We are pleased to announce today that we have released an update to Terrain Analysis Package (TAP™) Mapper 2016 that includes two new analysis tools: Data Summation and Intersecting Contours. Recall that TAP™ Mapper 2016 installs alongside existing TAP™ software and provides an alternative to the current HDMapper for visualizing, exporting, and analyzing coverage study results. These new Mapper tools expand on the capabilities of similar tools found in HDMapper, offering easier configuration and improved results presentation. The new analysis tools, described below, are available for customers having maintenance subscriptions that expire December 1, 2016 or later. This Mapper update also includes improvements, available to all users, for loading coverage layers and setting layer styles.
TAP™ Mapper Data Summation
Data Summation is the summation of point data from point-type shapefiles over geographical areas covered by polygon-type shapefiles. The most common Data Summation usage is for conducting population counts wherein the population covered by a tile-type area coverage study is calculated by adding up the population residing within the areas covered by RF signal strength at user defined levels of interest. U.S. block centroid population data for the 2000 and 2010 census are available from SoftWright to facilitate population counts, which are often required for public safety communication systems.
The figure above shows a tile coverage study result as the top Mapper layer with signal strength shading from light blue (lower signal strength) to red (higher signal strength) around the transmitter. The second map layer is block centroid population data for Colorado for the 2000 census. It is shown as a green ellipse marker with white fill. The point data could be any point-type shapefile containing numerical data fields. In order to conduct a Data Summation, at least one point-type shapefile and one polygon-type shapefile must be loaded in Mapper. Now that this criteria has been satisfied, launch the Data Summations dialog by clicking on the summation icon in the Utilities tab of the Main Window. The Data Summation dialog window below will appear.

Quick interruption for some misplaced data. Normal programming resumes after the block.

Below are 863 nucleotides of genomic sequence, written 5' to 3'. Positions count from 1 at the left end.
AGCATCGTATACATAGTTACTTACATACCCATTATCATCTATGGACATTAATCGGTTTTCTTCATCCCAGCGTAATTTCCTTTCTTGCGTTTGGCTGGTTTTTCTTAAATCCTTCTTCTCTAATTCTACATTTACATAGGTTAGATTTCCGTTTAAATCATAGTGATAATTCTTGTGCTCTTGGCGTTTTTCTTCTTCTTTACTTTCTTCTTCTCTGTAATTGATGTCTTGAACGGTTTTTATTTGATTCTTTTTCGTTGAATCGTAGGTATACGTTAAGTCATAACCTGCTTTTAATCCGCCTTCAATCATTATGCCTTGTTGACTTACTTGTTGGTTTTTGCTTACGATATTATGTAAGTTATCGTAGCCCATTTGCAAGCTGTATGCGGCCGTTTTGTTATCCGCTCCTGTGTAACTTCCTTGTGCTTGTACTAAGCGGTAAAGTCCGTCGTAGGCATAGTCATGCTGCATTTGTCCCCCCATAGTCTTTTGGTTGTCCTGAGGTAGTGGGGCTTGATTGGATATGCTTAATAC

Select the polygon layer that covers the region of interest, define the summation ranges, select the point data to sum, and press the ‘Analyze’ button. A report will be generated that includes tabulated and graphical results showing, in this case, the population covered at each defined signal level range. An example chart of results is shown below.
Complete, detailed instructions for how to set up and run Data Summation analyses are included in the new release of TAP™ Mapper and here.
TAP™ MAPPER intersecting contours
Intersecting Contours provides a tool for the summation of point data from point-type shapefiles over geographical areas covered by a set of intersecting polygon-type shapefiles. The most common Intersecting Contours usage is for conducting population counts wherein the population covered by the intersection of two sets of contour studies is calculated by summing the population residing within the area defined by the contour overlap.
The figure above shows a set of three contour studies created using TAP™ and displayed as blue, red, and yellow polygon regions. The fourth map layer is block centroid population data for Colorado for the 2000 census. It is shown as a green ellipse marker with white fill. The point data could be any point-type shapefile containing numerical data fields. In order to conduct Intersecting Contours analysis, at least one point-type shapefile and one polygon-type shapefile must be loaded in Mapper.
The Intersecting Contour report shows the total population covered by the intersecting contour region. As shown above, the Intersecting Contour Report has a table that shows the point data (population from the 2000 census in this case). In this example, the Intersecting Contour region that we have selected has a population of 178,207. Complete instructions for setting up and running Intersecting Contours Analysis are available in TAP™ Mapper and here.